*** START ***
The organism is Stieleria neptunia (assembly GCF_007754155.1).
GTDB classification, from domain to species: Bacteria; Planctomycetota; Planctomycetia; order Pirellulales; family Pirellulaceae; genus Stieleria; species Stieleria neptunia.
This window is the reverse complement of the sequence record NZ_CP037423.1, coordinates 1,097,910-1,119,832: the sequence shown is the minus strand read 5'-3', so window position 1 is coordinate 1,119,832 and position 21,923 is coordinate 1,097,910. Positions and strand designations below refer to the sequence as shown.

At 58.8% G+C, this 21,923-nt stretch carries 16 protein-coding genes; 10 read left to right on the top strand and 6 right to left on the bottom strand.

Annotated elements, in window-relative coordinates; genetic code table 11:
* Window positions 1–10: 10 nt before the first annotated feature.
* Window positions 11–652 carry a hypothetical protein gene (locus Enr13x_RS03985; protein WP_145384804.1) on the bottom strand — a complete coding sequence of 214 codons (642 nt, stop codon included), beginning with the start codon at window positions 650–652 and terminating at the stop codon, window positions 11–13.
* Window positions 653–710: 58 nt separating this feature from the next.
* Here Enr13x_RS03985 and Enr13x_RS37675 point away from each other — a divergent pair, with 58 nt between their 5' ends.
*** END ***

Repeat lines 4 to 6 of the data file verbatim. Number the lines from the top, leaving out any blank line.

At 58.8% G+C, this 21,923-nt stretch carries 16 protein-coding genes; 10 read left to right on the top strand and 6 right to left on the bottom strand.

Annotated elements, in window-relative coordinates; genetic code table 11:
* Window positions 1–10: 10 nt before the first annotated feature.